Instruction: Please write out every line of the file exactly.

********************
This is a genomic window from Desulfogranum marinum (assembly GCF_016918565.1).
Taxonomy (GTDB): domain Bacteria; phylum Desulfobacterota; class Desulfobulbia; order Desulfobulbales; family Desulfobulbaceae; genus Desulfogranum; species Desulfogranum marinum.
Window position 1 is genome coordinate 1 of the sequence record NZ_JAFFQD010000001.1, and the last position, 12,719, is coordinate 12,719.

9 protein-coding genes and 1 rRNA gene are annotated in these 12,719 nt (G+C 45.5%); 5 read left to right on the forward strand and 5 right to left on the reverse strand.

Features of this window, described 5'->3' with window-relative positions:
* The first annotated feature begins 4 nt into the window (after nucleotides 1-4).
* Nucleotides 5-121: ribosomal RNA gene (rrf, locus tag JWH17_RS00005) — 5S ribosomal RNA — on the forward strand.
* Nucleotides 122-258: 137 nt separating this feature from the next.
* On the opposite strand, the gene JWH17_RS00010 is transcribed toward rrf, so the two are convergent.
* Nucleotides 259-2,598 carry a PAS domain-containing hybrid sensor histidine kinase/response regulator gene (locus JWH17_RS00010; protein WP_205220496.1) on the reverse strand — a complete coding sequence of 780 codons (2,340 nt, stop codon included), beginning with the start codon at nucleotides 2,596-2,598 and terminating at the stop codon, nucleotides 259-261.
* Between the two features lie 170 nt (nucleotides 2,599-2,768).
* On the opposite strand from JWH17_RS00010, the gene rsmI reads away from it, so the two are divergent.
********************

This is a genomic window from Desulfogranum marinum (assembly GCF_016918565.1).
Taxonomy (GTDB): domain Bacteria; phylum Desulfobacterota; class Desulfobulbia; order Desulfobulbales; family Desulfobulbaceae; genus Desulfogranum; species Desulfogranum marinum.
Window position 1 is genome coordinate 1 of the sequence record NZ_JAFFQD010000001.1, and the last position, 12,719, is coordinate 12,719.

9 protein-coding genes and 1 rRNA gene are annotated in these 12,719 nt (G+C 45.5%); 5 read left to right on the forward strand and 5 right to left on the reverse strand.

Features of this window, described 5'->3' with window-relative positions:
* The first annotated feature begins 4 nt into the window (after nucleotides 1-4).
* Nucleotides 5-121: ribosomal RNA gene (rrf, locus tag JWH17_RS00005) — 5S ribosomal RNA — on the forward strand.
* Nucleotides 122-258: 137 nt separating this feature from the next.
* On the opposite strand, the gene JWH17_RS00010 is transcribed toward rrf, so the two are convergent.
* Nucleotides 259-2,598 carry a PAS domain-containing hybrid sensor histidine kinase/response regulator gene (locus JWH17_RS00010; protein WP_205220496.1) on the reverse strand — a complete coding sequence of 780 codons (2,340 nt, stop codon included), beginning with the start codon at nucleotides 2,596-2,598 and terminating at the stop codon, nucleotides 259-261.
* Between the two features lie 170 nt (nucleotides 2,599-2,768).
* On the opposite strand from JWH17_RS00010, the gene rsmI reads away from it, so the two are divergent.